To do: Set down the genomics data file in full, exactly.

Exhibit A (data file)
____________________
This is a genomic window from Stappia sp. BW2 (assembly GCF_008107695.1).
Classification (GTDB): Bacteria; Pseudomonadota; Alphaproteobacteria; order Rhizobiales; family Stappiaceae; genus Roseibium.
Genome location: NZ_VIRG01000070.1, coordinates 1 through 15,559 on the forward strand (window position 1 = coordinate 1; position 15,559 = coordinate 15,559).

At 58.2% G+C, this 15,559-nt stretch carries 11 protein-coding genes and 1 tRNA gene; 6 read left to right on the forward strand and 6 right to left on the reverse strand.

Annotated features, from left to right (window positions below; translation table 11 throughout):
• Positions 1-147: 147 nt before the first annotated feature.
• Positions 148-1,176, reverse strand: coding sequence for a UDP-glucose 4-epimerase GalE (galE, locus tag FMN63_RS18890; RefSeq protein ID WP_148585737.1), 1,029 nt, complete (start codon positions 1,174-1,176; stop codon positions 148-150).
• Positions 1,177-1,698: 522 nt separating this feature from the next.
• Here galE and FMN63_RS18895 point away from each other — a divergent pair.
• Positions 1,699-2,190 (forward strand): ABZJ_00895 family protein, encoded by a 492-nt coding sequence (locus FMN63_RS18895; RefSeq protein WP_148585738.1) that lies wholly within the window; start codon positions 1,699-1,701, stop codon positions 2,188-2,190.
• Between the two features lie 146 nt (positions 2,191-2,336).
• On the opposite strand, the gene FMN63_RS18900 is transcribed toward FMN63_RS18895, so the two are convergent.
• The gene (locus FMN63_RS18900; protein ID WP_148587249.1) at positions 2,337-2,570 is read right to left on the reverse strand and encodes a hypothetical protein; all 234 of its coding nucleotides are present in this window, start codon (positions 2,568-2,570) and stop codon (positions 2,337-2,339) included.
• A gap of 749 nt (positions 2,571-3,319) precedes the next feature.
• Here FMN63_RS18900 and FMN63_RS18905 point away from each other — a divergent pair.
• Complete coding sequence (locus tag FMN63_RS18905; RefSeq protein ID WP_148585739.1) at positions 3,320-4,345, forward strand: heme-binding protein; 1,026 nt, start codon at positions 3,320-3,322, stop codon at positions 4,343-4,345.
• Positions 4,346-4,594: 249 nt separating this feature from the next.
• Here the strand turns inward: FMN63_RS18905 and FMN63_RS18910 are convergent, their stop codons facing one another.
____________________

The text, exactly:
This is a genomic window from Stappia sp. BW2 (assembly GCF_008107695.1).
Classification (GTDB): Bacteria; Pseudomonadota; Alphaproteobacteria; order Rhizobiales; family Stappiaceae; genus Roseibium.
Genome location: NZ_VIRG01000070.1, coordinates 1 through 15,559 on the forward strand (window position 1 = coordinate 1; position 15,559 = coordinate 15,559).

At 58.2% G+C, this 15,559-nt stretch carries 11 protein-coding genes and 1 tRNA gene; 6 read left to right on the forward strand and 6 right to left on the reverse strand.

Annotated features, from left to right (window positions below; translation table 11 throughout):
• Positions 1-147: 147 nt before the first annotated feature.
• Positions 148-1,176, reverse strand: coding sequence for a UDP-glucose 4-epimerase GalE (galE, locus tag FMN63_RS18890; RefSeq protein ID WP_148585737.1), 1,029 nt, complete (start codon positions 1,174-1,176; stop codon positions 148-150).
• Positions 1,177-1,698: 522 nt separating this feature from the next.
• Here galE and FMN63_RS18895 point away from each other — a divergent pair.
• Positions 1,699-2,190 (forward strand): ABZJ_00895 family protein, encoded by a 492-nt coding sequence (locus FMN63_RS18895; RefSeq protein WP_148585738.1) that lies wholly within the window; start codon positions 1,699-1,701, stop codon positions 2,188-2,190.
• Between the two features lie 146 nt (positions 2,191-2,336).
• On the opposite strand, the gene FMN63_RS18900 is transcribed toward FMN63_RS18895, so the two are convergent.
• The gene (locus FMN63_RS18900; protein ID WP_148587249.1) at positions 2,337-2,570 is read right to left on the reverse strand and encodes a hypothetical protein; all 234 of its coding nucleotides are present in this window, start codon (positions 2,568-2,570) and stop codon (positions 2,337-2,339) included.
• A gap of 749 nt (positions 2,571-3,319) precedes the next feature.
• Here FMN63_RS18900 and FMN63_RS18905 point away from each other — a divergent pair.
• Complete coding sequence (locus tag FMN63_RS18905; RefSeq protein ID WP_148585739.1) at positions 3,320-4,345, forward strand: heme-binding protein; 1,026 nt, start codon at positions 3,320-3,322, stop codon at positions 4,343-4,345.
• Positions 4,346-4,594: 249 nt separating this feature from the next.
• Here the strand turns inward: FMN63_RS18905 and FMN63_RS18910 are convergent, their stop codons facing one another.